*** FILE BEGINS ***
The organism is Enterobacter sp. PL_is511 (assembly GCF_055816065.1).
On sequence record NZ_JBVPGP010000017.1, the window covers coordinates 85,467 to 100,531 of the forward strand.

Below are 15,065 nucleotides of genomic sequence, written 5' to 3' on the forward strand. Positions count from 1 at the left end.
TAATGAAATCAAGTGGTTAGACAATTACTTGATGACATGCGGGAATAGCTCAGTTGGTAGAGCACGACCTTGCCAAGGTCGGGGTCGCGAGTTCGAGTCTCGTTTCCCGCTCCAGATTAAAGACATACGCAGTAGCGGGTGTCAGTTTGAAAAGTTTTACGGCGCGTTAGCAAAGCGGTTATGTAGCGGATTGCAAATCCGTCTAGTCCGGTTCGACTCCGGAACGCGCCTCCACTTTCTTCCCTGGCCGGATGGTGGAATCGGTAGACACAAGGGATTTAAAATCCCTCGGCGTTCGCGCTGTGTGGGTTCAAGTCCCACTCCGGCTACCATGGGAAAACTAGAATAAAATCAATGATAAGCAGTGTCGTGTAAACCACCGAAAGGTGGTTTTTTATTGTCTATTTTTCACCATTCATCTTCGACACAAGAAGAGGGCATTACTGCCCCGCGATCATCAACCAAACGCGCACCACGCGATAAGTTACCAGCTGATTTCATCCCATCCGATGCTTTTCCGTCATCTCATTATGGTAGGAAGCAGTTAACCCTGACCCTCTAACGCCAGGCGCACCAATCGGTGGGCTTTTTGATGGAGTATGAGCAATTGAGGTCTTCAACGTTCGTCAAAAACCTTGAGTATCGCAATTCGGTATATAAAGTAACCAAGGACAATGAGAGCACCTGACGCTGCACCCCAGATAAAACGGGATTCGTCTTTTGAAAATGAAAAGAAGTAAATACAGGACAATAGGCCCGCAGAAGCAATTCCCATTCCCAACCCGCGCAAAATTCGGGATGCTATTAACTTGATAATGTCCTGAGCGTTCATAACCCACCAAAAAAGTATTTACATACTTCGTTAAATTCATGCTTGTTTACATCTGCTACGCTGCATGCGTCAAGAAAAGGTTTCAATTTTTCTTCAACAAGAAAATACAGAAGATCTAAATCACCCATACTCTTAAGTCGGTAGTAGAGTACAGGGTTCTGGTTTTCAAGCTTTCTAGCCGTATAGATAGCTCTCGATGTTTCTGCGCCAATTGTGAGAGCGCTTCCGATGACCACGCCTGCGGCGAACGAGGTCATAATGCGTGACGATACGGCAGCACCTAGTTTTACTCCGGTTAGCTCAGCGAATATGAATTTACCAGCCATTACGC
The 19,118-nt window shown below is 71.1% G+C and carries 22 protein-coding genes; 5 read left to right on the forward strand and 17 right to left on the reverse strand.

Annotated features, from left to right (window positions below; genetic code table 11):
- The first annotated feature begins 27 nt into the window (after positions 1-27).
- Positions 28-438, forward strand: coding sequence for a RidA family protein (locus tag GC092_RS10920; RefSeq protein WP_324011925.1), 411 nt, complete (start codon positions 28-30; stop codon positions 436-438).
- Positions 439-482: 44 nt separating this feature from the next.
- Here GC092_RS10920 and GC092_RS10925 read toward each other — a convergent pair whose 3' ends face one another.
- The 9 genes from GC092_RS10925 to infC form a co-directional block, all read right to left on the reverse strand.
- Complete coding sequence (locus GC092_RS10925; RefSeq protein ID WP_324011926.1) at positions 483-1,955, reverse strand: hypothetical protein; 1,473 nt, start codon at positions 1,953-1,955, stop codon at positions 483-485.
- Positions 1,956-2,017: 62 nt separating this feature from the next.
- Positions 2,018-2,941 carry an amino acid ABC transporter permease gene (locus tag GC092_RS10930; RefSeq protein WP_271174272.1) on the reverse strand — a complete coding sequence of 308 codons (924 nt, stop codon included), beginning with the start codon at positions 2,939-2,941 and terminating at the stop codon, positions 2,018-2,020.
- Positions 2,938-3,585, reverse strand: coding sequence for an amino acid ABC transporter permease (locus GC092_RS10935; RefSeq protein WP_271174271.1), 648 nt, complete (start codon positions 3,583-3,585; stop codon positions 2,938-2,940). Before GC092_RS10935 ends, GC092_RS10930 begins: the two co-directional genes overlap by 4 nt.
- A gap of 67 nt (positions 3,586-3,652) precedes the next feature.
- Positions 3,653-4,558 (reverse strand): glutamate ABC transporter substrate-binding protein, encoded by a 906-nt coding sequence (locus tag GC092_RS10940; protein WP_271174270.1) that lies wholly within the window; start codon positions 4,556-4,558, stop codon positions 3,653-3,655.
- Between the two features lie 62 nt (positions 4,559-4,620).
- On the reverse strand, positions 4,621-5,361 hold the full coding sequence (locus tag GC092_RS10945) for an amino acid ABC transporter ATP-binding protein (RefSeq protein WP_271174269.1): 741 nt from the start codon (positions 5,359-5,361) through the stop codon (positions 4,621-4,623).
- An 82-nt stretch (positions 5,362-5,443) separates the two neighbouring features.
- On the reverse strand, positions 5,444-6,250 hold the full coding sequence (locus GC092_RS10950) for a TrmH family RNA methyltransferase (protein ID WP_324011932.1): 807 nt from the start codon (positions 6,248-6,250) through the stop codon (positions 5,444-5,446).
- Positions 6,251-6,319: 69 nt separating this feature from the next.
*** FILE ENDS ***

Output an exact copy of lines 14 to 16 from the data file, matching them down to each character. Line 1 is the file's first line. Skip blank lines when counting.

- Positions 2,018-2,941 carry an amino acid ABC transporter permease gene (locus tag GC092_RS10930; RefSeq protein WP_271174272.1) on the reverse strand — a complete coding sequence of 308 codons (924 nt, stop codon included), beginning with the start codon at positions 2,939-2,941 and terminating at the stop codon, positions 2,018-2,020.
- Positions 2,938-3,585, reverse strand: coding sequence for an amino acid ABC transporter permease (locus GC092_RS10935; RefSeq protein WP_271174271.1), 648 nt, complete (start codon positions 3,583-3,585; stop codon positions 2,938-2,940). Before GC092_RS10935 ends, GC092_RS10930 begins: the two co-directional genes overlap by 4 nt.
- A gap of 67 nt (positions 3,586-3,652) precedes the next feature.